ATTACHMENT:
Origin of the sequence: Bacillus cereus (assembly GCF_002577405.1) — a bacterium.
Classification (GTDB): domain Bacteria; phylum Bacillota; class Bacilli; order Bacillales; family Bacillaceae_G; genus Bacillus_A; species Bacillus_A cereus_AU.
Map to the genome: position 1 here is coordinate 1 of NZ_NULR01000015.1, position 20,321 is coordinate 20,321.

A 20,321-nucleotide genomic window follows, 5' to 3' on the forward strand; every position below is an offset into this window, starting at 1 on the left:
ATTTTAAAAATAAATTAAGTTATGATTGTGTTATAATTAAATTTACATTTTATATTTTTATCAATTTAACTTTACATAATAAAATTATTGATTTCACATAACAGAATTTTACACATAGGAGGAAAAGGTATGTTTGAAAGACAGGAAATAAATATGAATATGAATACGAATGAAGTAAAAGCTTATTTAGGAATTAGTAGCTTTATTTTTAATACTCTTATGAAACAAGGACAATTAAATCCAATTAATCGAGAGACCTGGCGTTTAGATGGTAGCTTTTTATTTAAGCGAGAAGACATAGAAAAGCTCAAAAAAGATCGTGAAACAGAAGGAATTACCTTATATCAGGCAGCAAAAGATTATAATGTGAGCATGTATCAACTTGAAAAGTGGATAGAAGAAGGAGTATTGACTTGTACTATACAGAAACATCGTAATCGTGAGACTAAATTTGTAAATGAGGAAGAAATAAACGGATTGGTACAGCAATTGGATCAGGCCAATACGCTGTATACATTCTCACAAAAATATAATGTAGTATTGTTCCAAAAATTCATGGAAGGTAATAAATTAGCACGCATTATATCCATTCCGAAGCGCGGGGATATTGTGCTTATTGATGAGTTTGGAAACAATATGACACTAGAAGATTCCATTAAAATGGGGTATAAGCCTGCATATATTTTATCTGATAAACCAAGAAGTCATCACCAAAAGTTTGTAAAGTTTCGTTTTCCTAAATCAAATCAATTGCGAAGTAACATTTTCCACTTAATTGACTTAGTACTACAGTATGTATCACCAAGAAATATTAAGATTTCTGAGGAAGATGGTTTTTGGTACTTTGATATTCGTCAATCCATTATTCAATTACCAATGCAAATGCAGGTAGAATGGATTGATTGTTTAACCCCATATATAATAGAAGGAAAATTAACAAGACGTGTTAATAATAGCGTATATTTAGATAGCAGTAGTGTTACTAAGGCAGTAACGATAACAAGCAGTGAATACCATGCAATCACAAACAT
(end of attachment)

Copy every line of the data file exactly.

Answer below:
Origin of the sequence: Bacillus cereus (assembly GCF_002577405.1) — a bacterium.
Classification (GTDB): domain Bacteria; phylum Bacillota; class Bacilli; order Bacillales; family Bacillaceae_G; genus Bacillus_A; species Bacillus_A cereus_AU.
Map to the genome: position 1 here is coordinate 1 of NZ_NULR01000015.1, position 20,321 is coordinate 20,321.

A 20,321-nucleotide genomic window follows, 5' to 3' on the forward strand; every position below is an offset into this window, starting at 1 on the left:
ATTTTAAAAATAAATTAAGTTATGATTGTGTTATAATTAAATTTACATTTTATATTTTTATCAATTTAACTTTACATAATAAAATTATTGATTTCACATAACAGAATTTTACACATAGGAGGAAAAGGTATGTTTGAAAGACAGGAAATAAATATGAATATGAATACGAATGAAGTAAAAGCTTATTTAGGAATTAGTAGCTTTATTTTTAATACTCTTATGAAACAAGGACAATTAAATCCAATTAATCGAGAGACCTGGCGTTTAGATGGTAGCTTTTTATTTAAGCGAGAAGACATAGAAAAGCTCAAAAAAGATCGTGAAACAGAAGGAATTACCTTATATCAGGCAGCAAAAGATTATAATGTGAGCATGTATCAACTTGAAAAGTGGATAGAAGAAGGAGTATTGACTTGTACTATACAGAAACATCGTAATCGTGAGACTAAATTTGTAAATGAGGAAGAAATAAACGGATTGGTACAGCAATTGGATCAGGCCAATACGCTGTATACATTCTCACAAAAATATAATGTAGTATTGTTCCAAAAATTCATGGAAGGTAATAAATTAGCACGCATTATATCCATTCCGAAGCGCGGGGATATTGTGCTTATTGATGAGTTTGGAAACAATATGACACTAGAAGATTCCATTAAAATGGGGTATAAGCCTGCATATATTTTATCTGATAAACCAAGAAGTCATCACCAAAAGTTTGTAAAGTTTCGTTTTCCTAAATCAAATCAATTGCGAAGTAACATTTTCCACTTAATTGACTTAGTACTACAGTATGTATCACCAAGAAATATTAAGATTTCTGAGGAAGATGGTTTTTGGTACTTTGATATTCGTCAATCCATTATTCAATTACCAATGCAAATGCAGGTAGAATGGATTGATTGTTTAACCCCATATATAATAGAAGGAAAATTAACAAGACGTGTTAATAATAGCGTATATTTAGATAGCAGTAGTGTTACTAAGGCAGTAACGATAACAAGCAGTGAATACCATGCAATCACAAACAT